By Janet Thompson, Crosswalk.com
Recently, we visited a church, not too different from some other churches I’ve visited. Maybe this even describes your church.
It was dark! No windows and the only bright lights shining were on the stage. People entered the dimly lit, mostly dark, rows of chairs and found their seat. Some pulled out their cell phones and started texting.
I wondered, as I always do when I enter a similar church, will they turn up the lights so I can see my Bible when the sermon starts. They didn’t.
As we began to worship in song and the lyrics appeared on the screens, I had an epiphany from the Holy Spirit. The lyrics were much like this song “The Light in the Darkness,” which starts out like this:
In the beginning was the Word/The Word was with God and the Word was God/Through Him all things were made that have been made/In Him was Life and that Life was the Light of men/And the Light shone in the darkness/But it did not understand/The Light shone in the darkness/But it did not comprehend/That which we have heard and we have seen/This we proclaim to you concerning the Word of Life/This is message we have heard and declare to you/God is Light and in Him there’s no darkness at all/And the Light shines in the darkness/But it did not understand/The Light shines in the darkness/But it’s hard to comprehend
As the words kept flashing on the screen, I thought, Lord, why are we singing about you being the Light in the darkness while standing here in almost complete darkness? This just doesn’t seem right. You are the Light of the world. You tell us to go into the dark world and let our Christian light shine, and yet, we’re worshiping in a church enveloped in darkness!
We continued singing in the dark . . .
The Word became flesh and dwells among us/We behold the glory of the only begotten Son/He has come full of love full of grace and truth/This is the message we proclaim to you/And the Light shines in your darkness/And we pray you understand/The Light shines in your darkness/And we pray you comprehend/The Light shines in the darkness/Ah but will you understand/The Light shines in the darkness/But will you comprehend/Will you comprehend/I pray you comprehend
I know many churches start out in movie theaters and office buildings, but the church we were in that Sunday morning looked like a new building.
I’ve also heard the reasoning behind having the church dark is to draw the younger generation, but this is not a concert setting; this is church! Why does the next generation want to sit in the dark?
The pastor was not a young pastor; he looked like he could be a grandpa.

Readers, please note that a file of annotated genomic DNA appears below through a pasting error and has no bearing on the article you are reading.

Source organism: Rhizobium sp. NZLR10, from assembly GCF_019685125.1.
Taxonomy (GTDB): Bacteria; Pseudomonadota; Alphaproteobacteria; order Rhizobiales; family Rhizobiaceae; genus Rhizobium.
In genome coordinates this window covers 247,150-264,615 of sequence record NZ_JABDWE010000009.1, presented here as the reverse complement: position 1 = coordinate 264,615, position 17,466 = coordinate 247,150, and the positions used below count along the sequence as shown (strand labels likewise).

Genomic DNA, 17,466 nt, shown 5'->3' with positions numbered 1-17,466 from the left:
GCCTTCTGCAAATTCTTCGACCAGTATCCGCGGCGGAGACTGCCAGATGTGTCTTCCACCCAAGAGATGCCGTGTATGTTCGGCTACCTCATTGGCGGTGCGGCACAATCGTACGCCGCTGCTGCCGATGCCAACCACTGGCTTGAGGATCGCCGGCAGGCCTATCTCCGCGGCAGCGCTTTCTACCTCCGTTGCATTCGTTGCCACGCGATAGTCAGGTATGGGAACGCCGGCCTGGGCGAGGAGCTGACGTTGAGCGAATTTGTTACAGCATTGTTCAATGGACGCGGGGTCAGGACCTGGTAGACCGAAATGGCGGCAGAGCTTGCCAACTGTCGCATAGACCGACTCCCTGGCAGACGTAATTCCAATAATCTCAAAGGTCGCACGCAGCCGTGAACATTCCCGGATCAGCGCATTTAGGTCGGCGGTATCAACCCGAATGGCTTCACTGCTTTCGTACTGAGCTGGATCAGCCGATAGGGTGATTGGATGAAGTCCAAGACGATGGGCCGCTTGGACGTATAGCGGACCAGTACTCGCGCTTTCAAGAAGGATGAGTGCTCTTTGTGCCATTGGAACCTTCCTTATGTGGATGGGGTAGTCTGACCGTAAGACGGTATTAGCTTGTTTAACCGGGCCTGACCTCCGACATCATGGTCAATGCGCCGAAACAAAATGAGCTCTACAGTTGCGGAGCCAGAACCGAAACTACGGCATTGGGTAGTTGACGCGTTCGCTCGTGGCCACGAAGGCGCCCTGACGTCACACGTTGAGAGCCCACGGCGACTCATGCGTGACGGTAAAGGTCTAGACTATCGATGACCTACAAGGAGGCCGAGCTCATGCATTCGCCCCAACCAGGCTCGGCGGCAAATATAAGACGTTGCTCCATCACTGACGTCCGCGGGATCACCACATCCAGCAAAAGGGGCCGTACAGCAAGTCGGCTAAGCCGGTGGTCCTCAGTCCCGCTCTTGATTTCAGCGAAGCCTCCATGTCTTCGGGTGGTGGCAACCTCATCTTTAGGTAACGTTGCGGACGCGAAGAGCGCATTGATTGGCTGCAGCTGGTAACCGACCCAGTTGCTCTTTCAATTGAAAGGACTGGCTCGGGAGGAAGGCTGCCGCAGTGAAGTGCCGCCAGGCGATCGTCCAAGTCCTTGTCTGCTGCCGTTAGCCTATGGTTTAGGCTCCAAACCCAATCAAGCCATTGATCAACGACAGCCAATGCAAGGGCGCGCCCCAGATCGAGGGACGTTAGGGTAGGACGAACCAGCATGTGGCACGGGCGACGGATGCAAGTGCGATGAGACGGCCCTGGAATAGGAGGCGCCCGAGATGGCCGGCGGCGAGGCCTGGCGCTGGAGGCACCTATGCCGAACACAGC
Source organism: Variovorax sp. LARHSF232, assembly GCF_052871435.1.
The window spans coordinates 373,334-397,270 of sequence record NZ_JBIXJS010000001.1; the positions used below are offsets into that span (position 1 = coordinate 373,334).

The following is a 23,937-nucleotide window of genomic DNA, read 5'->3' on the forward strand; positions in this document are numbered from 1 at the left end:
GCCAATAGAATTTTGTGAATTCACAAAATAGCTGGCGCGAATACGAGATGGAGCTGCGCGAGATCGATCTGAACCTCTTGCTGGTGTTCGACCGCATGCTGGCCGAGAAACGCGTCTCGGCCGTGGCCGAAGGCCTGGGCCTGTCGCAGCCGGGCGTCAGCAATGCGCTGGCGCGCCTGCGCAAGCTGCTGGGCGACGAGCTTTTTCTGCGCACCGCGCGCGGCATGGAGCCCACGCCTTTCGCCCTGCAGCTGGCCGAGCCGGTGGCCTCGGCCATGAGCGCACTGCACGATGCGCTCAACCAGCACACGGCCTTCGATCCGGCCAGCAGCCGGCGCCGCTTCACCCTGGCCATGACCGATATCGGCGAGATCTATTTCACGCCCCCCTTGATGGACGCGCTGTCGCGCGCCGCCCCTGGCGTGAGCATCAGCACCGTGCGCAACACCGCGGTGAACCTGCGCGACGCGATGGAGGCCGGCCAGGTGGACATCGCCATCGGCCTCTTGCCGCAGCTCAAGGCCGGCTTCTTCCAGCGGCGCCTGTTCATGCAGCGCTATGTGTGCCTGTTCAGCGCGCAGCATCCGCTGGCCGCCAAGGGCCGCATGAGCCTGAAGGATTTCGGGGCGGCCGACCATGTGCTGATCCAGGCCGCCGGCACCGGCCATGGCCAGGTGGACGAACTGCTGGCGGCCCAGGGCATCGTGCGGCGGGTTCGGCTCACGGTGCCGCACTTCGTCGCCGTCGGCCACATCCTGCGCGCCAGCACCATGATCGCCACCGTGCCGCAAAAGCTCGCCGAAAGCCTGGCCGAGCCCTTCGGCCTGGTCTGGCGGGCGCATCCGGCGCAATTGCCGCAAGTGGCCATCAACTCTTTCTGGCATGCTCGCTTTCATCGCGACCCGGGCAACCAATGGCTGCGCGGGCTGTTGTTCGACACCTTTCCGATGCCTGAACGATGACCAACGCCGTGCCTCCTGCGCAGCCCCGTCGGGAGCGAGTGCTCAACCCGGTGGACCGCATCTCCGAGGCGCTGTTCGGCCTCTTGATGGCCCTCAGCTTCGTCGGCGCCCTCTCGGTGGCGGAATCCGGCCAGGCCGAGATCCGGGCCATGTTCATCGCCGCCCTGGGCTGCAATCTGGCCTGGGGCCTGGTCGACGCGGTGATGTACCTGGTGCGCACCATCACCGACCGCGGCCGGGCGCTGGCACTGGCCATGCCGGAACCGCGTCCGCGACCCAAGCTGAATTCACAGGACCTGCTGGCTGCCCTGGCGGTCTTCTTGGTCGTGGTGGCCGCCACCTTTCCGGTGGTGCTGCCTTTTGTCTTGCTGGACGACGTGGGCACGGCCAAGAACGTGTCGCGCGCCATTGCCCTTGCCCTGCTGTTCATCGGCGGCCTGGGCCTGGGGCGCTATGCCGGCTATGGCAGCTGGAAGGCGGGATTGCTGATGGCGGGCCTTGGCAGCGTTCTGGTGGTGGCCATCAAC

When we returned to our home church, I loved worshiping with the sunlight streaming through the windows and looking at the clouds and blue sky through the window behind the log cross, built by one of our parishioners. And with the beautiful overhead lighting, I could see clearly my church family, and most importantly, the words in my Bible.
The side “walls” at Saddleback Church where we were members for almost 25 years, are floor to ceiling windows, and the sanctuary well lit with overhead lights. When you walk in, you can clearly see fellow parishioners to greet them. There is no darkness. Even if you were feeling down when you entered, your spirits lift in the bright cheery atmosphere. People can actually sit outside and look through the windows to see the stage and hear through speakers.
They can see to read their Bibles, if they bring them.
With so many churches going dark today, I understand why people aren’t taking their Bibles to church. I recently wrote about this sad trend: Are Today’s Churches Discouraging Reading the Bible? Some comments mentioned they couldn’t read their Bible in church because it was so dark.
The word “light” appears 263 times in the NIV Bible.
Maybe I’m making too much of this, but I know it was the Holy Spirit nudging me to speak out as I stood in the dark, singing about the Light shining in the darkness. We know that “darkness” in the Bible refers to a culture or “world” that doesn’t know or worship God and His ways: anti-God.
But “God is never too exhausted by His Light to take care of the darkness,” said Pastor Brian Smith. And neither should we be!
I honestly don’t understand why churches are choosing to have dark sanctuaries. I would welcome a discussion to please enlighten me, and others who want to see clearly, when we go to church.
“When Jesus spoke again to the people, he said, ‘I am the light of the world. Whoever follows me will never walk in darkness, but will have the light of life.’” (John 8:12)
Walk in the light because He is in the light!
Janet Thompson is an international speaker, freelance editor, and award-winning author of 19 books. Her latest release is Mentoring for All Seasons: Sharing Life Experiences and God’s Faithfulness. She is also the author of Forsaken God?: Remembering the Goodness of God Our Culture Has Forgotten; The Team That Jesus Built; Dear God, Why Can’t I Have a Baby?; Dear God They Say It’s Cancer; Dear God, He’s Home!; Praying for Your Prodigal Daughter; Face-to-Face Bible study Series; and Woman to Woman Mentoring: How to Start, Grow, & Maintain a Mentoring Ministry Resources.
Visit Janet and sign up for her weekly blog and free online newsletter at womantowomanmentoring.com.
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